Juice’ still sour regardless of not guilty verdict

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“We the people find the defendant, Orenthal James Simpson, not guilty of first degree murder.”

With one simple sentence on October 3, 1995, 12 members of a jury ended the trial that encapsulated the world, but left a national audience asking, “How did one man get away with murder?”

With Hollywood running out of original ideas for entertainment, people’s lives are now the focus for television or movies.

The FX channel has recently released its look on what people call the “Trial of The Century,” in “The People Vs. O.J. Simpson.”

The show reenacts the aftermath of the double murders of Nicole Brown Simpson and Ronald Goldman.

Scott Alexander and Larry Karaszewski developed the mini-series, based off the book, “The Run of His Life: The People v. O. J. Simpson.”

FX planned for a 10-show miniseries shown at 9 p.m. on Tuesdays.

While the anticipated show delivered in every aspect of covering the events, the show continuously shows a guilty man that was given the Hollywood treatment.

From the moment Simpson, who is played by Academy Award winning actor Cuba Gooding Jr., is picked up for questioning by the police, he fumbles with his whereabouts on the night of the murders.

This leaves lead Prosecutor Marcia Clark, played by Sarah Paulson, astonished how the police treat Simpson by not going for the jugular and trapping his answers, leaving him able to change his story later.

Of course L.A. was just getting over the Rodney King riots two years before and may have not wanted a repeat while the city is recovering.

However, how can a race riot break out over a man who is acting in every which way guilty of murder?

The Los Angeles Police Department’s (LAPD) main excuse for a 32-minute interrogation is that it’s O.J.

Simpson, he could not have done it or that they could not do their job out of fear of being called racist?

I guess that is the consequences of employing so many racist cops in one department.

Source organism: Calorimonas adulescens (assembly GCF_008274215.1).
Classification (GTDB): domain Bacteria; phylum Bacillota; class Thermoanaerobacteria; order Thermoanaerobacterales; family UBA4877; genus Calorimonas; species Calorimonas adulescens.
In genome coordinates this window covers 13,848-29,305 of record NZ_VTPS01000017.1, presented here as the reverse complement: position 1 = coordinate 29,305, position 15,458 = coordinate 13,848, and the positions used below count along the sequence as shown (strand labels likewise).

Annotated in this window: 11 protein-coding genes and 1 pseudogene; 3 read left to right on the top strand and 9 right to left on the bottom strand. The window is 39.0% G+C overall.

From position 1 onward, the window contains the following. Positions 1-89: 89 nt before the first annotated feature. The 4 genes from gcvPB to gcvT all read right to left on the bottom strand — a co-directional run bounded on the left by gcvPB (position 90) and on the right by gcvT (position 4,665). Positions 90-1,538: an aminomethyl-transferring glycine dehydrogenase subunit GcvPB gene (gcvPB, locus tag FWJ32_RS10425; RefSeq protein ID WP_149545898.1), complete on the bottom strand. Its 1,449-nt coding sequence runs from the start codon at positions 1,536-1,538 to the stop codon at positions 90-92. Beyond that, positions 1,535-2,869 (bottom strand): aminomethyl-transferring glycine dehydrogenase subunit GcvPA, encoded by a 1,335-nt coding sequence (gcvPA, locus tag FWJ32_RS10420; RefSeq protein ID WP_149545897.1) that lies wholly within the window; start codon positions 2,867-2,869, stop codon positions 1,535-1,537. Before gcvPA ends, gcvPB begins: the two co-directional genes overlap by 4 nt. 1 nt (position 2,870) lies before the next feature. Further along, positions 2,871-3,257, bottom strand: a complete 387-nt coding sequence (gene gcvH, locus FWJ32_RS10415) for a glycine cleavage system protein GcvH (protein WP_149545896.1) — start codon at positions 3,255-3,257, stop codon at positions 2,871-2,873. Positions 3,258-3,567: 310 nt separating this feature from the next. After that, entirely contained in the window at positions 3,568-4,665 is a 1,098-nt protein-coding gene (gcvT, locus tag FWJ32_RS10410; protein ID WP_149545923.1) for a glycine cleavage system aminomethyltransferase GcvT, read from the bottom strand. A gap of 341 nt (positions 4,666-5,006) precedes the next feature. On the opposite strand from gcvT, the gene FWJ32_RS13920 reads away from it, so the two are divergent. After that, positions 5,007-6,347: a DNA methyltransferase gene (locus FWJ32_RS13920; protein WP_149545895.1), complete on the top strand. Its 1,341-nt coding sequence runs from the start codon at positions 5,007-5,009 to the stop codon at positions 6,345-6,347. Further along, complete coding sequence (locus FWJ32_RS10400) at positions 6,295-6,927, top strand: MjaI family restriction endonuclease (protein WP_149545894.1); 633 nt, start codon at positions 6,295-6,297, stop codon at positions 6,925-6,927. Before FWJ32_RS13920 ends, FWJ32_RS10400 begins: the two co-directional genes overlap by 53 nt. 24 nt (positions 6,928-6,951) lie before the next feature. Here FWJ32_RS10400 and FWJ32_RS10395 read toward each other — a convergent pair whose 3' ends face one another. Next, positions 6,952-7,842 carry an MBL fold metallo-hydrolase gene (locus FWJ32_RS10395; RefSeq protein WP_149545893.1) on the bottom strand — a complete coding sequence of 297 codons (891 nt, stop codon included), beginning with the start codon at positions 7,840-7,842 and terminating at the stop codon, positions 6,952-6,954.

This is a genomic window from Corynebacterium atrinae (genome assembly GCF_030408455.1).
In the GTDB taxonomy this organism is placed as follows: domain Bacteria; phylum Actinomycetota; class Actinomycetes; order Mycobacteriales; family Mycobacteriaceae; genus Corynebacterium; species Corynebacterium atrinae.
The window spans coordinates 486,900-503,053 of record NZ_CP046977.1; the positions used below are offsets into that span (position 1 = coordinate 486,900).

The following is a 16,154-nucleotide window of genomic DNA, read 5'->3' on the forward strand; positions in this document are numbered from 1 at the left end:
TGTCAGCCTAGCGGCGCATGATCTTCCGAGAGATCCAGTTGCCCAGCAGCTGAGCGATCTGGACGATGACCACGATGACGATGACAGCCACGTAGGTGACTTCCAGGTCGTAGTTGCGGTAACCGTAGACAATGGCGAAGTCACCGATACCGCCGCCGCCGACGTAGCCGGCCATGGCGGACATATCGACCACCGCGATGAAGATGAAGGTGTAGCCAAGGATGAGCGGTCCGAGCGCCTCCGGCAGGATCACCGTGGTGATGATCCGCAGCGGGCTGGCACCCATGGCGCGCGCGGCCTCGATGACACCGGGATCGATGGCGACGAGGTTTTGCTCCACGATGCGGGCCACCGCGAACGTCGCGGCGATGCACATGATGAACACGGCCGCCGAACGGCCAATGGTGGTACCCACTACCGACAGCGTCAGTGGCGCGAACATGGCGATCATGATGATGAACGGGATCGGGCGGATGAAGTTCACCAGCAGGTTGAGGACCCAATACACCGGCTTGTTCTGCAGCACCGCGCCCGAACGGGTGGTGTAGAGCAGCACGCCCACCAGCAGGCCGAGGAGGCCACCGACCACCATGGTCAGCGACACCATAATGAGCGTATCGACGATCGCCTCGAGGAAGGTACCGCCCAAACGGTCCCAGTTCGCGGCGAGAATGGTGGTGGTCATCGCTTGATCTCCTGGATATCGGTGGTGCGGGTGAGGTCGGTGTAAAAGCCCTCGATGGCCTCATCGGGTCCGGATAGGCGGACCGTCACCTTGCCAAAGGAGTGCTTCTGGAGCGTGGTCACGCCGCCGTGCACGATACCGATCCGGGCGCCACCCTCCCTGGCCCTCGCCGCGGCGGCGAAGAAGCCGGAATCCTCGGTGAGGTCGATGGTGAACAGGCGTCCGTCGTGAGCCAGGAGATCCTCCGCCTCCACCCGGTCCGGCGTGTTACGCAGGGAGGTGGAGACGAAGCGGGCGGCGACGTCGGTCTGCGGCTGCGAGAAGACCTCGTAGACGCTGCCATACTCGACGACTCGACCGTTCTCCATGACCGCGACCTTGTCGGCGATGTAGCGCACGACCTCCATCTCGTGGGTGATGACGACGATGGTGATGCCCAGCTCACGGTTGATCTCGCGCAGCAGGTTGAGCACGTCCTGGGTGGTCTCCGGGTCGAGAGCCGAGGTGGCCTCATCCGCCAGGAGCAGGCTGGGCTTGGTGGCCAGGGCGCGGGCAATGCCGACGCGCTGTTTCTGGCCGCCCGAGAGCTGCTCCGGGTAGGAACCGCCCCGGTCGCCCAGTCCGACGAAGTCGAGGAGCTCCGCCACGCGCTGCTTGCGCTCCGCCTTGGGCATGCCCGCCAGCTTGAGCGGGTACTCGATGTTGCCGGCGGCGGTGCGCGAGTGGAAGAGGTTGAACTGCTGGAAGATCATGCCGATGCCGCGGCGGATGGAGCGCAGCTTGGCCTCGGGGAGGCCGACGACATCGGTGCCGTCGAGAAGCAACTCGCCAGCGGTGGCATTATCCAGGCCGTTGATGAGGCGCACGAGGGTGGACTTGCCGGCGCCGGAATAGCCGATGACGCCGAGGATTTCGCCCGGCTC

As the investigation goes on with the LAPD’s finest, they collect blood evidence, discover a glove, a ski mask and footprints running away from Brown’s home.

Now all they have to do is secure the scene to find the other glove and match the blood to victim’s and murderer. Open and shut case.

Or is it?

As police stop by to notify Simpson of his wife being murdered, blood is discovered in his car.

So instead of calling it in to headquarters, detective Mark Furhman, climbs a gated wall, private property I may add, to enter Simpson’s residence.

With Simpson away in Chicago, he just so happened to leave a couple hours after the murders, the boys in blue find the other glove behind his guesthouse.

To add insult to injury, Brown and Goldman’s blood is also discovered on Simpson’s property.

Light up the cigars, case closed, lets move on to another case.

It should have been that easy right?

Nope. It just so happens Furhman wall jumping skills gives Simpson’s lawyers a stronger defense that most likely would have been used anyway, the color of skin.

Yes, believe it or not the man who finds the most damaging evidence turns out to be a racist.
What are the chances of that?

Of course the greed of LA’s great citizens also comes out.

Some people tell police that they saw O.J.’s white Bronco driving wildly away from Brown’s residence with the alleged murderer screaming explicitly to get out of the way, well they decide to cash in by selling their story for $5,000 and five minutes of fame.

So now the blood, the glove, the interrogation and the fact people would rather get paid than to put a murderer behind bars.

While Simpson may have walked away from this trial and out of jail without ever meeting a new love, he could not stay out of trouble.

In 2008, Simpson was charged and Convicted of robbery and kidnapping, receiving a 33-year prison sentence.

While many people will say they finally got him for what he did, the fact is he still got a away with murder, allegedly, while all parties involved, from the police, to the lawyers cashed in on two people’s mishandled justice.